At stage (1) the firm determines R in order to maximize expected profits net of taxes and bribes. The maximand is

The first-order condition for maximizing V with respect to R is

First, observe that reported profit R is higher the harder tax collectors are supposed to work. This is so since П”(·) < 0 and the RHS of Eqn. (11) is decreasing in the work intensity μ. It is also readily seen that higher taxes make tax evasion more tempting. As shown by Eqn. (11), reported profit R declines as t goes up. Next, since φ is decreasing in the incidence of higher-level corruption θ (and the RHS of Eqn. (11) is decreasing in φ in which case it would increase when φ decreases), reported profits are lower and tax evasion higher, the more higher-level corruption there is. Similarly, since φ is increasing in the bonus parameter, the level of reported profits R is higher, the higher the bonus. With a bonus scheme tax collectors have to be paid higher bribes to be willing not to report any acts of tax evasion that they identify. The firm would know this, which is captured by the impact on the RHS of Eqn. (11) via the dependence of φ on γ in Eqn. (7). (In addition, firms can infer that with a bonus, tax collectors would work harder in order to identify tax evasion. This is captured by the impact on the RHS of Eqn. (11) of the dependence of μ on γ from Eqn. (9), to be incorporated when we solve for the equilibrium behavior of both taxpayers and collectors.) The impacts on reported profits of increases in the variables of the model are summarized in Table 1.

Table 1.Work Intensity Affected by Other Variables
Increase in:Rμθγt
Effects on: R++

The equilibrium levels of μ and R are those that solve Eqns. (9) and (11) simultaneously as illustrated in Figure 1. The downward sloping curve shows the tax collector’s choice of μ for each level of R (since for each R there is a unique [П(R) - R]). The upward sloping curve shows the firm’s choice of reported profits R for each level of μ. The (Nash) equilibrium of the model is where the two curves intersect.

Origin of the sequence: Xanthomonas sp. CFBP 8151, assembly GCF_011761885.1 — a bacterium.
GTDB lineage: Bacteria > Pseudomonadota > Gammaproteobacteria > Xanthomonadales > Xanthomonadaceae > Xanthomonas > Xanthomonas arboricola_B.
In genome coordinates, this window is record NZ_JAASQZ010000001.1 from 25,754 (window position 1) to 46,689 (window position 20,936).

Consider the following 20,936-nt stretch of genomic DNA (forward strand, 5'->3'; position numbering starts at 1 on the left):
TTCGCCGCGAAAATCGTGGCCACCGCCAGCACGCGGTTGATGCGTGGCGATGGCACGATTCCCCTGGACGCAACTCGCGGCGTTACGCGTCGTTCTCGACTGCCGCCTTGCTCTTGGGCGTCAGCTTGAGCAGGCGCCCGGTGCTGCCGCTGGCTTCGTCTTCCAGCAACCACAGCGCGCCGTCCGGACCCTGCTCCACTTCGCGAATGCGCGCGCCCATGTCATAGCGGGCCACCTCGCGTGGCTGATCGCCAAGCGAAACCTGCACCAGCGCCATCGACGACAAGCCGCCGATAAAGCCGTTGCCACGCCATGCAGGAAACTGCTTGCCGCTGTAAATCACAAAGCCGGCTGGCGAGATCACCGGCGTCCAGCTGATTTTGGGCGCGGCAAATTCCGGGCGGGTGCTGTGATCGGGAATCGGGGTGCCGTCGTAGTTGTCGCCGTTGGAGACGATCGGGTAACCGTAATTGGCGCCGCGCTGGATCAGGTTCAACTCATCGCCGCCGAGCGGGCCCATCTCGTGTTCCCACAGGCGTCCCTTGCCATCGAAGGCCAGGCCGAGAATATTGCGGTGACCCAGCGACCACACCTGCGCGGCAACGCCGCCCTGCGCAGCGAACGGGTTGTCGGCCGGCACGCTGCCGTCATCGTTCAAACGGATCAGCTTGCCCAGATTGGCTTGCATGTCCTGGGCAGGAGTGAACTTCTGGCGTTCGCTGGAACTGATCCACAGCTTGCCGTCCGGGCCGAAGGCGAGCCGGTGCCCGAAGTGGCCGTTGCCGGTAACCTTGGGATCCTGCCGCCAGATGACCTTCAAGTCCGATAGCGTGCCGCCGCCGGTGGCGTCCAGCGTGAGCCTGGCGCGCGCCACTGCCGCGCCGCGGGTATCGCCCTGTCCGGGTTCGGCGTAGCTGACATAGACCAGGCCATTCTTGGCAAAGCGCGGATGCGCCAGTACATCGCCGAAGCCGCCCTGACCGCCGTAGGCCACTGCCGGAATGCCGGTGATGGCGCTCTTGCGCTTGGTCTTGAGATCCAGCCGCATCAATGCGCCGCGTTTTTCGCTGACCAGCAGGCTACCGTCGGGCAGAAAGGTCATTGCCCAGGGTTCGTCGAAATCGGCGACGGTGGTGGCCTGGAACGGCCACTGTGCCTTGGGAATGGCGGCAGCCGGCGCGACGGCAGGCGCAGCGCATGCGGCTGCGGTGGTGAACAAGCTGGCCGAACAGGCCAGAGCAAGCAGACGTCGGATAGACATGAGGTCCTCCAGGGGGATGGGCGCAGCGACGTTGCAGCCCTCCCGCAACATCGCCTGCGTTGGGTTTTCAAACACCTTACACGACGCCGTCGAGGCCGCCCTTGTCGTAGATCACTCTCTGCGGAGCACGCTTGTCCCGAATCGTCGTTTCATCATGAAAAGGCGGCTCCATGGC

Figure 1.Incentive Policies and Revenue Yield

As illustrated in the figure, an increase in the bonus parameter shifts both curves to the right, implying that the equilibrium level of reported profits goes up. An increase in corruption among higher-level bureaucrats, however, shifts both curves to the left, implying that the equilibrium level of reported profits R goes down. A decline in the tax rate shifts the curve describing the firm’s behavior to the right as the direct incentives for tax evasion decline. Yet, in equilibrium, lower taxes do not necessarily imply less tax evasion since a lower tax rate, in addition, shifts the curve describing tax collectors’ behavior to the left as tax collectors work less hard. Thus the net effect on reported profits depends on which is the strongest of the direct incentive effect on taxpayers’ behavior and the indirect effect via a less efficient tax collection.

Returning to the bonus, it may seem as if a higher bonus parameter implies increasing corruption among tax collectors since the bribe b1, all else being given, goes up with the bonus. All else, however, is not given. Tax collectors work harder and firms have fewer incentives to hide their true profits both because they have to pay higher bribes when detected and because for each level of tax evasion the probability of being detected goes up with the bonus. As a consequence, the gap between П - R narrows and even though tax collectors obtain a higher share of the gap with a bonus than without, the equilibrium bribes may very well decline with the introduction of a bonus.

As demonstrated, the efficiency of the bonus scheme depends on the incidence of higher-level corruption. It is, therefore, important to incorporate how the incidence of higher-level corruption θ may be affected by the bonus to tax collectors. A simple and robust way to make θ endogenous is to assume that the incidence is increasing in the potential gain from acting corruptly captured by b2. Thus let